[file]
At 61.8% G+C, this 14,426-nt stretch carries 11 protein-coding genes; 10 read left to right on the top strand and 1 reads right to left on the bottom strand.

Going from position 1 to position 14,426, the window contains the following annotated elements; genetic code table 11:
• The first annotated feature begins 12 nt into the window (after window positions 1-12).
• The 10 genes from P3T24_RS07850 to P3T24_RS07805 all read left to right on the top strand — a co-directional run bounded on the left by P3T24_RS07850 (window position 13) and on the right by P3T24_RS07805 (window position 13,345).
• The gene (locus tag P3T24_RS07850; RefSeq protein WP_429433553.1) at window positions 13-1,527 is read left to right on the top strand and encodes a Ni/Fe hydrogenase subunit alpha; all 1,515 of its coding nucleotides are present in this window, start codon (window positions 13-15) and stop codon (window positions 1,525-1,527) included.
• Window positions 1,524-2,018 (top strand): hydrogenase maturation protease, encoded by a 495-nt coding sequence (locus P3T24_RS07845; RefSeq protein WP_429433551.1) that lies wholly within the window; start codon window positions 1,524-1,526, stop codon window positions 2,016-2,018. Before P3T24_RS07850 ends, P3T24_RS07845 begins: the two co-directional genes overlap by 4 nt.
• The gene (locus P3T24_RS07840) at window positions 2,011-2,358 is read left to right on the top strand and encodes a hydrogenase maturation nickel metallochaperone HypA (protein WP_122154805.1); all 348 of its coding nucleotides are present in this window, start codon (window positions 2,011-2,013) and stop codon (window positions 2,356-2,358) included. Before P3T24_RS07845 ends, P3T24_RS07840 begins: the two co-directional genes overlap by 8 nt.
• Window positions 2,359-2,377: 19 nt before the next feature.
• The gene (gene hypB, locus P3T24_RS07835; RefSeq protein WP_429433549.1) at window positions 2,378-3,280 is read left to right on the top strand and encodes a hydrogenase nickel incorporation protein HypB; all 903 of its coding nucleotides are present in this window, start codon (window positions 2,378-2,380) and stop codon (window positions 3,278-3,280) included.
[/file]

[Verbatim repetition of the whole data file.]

At 61.8% G+C, this 14,426-nt stretch carries 11 protein-coding genes; 10 read left to right on the top strand and 1 reads right to left on the bottom strand.

Going from position 1 to position 14,426, the window contains the following annotated elements; genetic code table 11:
• The first annotated feature begins 12 nt into the window (after window positions 1-12).
• The 10 genes from P3T24_RS07850 to P3T24_RS07805 all read left to right on the top strand — a co-directional run bounded on the left by P3T24_RS07850 (window position 13) and on the right by P3T24_RS07805 (window position 13,345).
• The gene (locus tag P3T24_RS07850; RefSeq protein WP_429433553.1) at window positions 13-1,527 is read left to right on the top strand and encodes a Ni/Fe hydrogenase subunit alpha; all 1,515 of its coding nucleotides are present in this window, start codon (window positions 13-15) and stop codon (window positions 1,525-1,527) included.
• Window positions 1,524-2,018 (top strand): hydrogenase maturation protease, encoded by a 495-nt coding sequence (locus P3T24_RS07845; RefSeq protein WP_429433551.1) that lies wholly within the window; start codon window positions 1,524-1,526, stop codon window positions 2,016-2,018. Before P3T24_RS07850 ends, P3T24_RS07845 begins: the two co-directional genes overlap by 4 nt.
• The gene (locus P3T24_RS07840) at window positions 2,011-2,358 is read left to right on the top strand and encodes a hydrogenase maturation nickel metallochaperone HypA (protein WP_122154805.1); all 348 of its coding nucleotides are present in this window, start codon (window positions 2,011-2,013) and stop codon (window positions 2,356-2,358) included. Before P3T24_RS07845 ends, P3T24_RS07840 begins: the two co-directional genes overlap by 8 nt.
• Window positions 2,359-2,377: 19 nt before the next feature.
• The gene (gene hypB, locus P3T24_RS07835; RefSeq protein WP_429433549.1) at window positions 2,378-3,280 is read left to right on the top strand and encodes a hydrogenase nickel incorporation protein HypB; all 903 of its coding nucleotides are present in this window, start codon (window positions 2,378-2,380) and stop codon (window positions 3,278-3,280) included.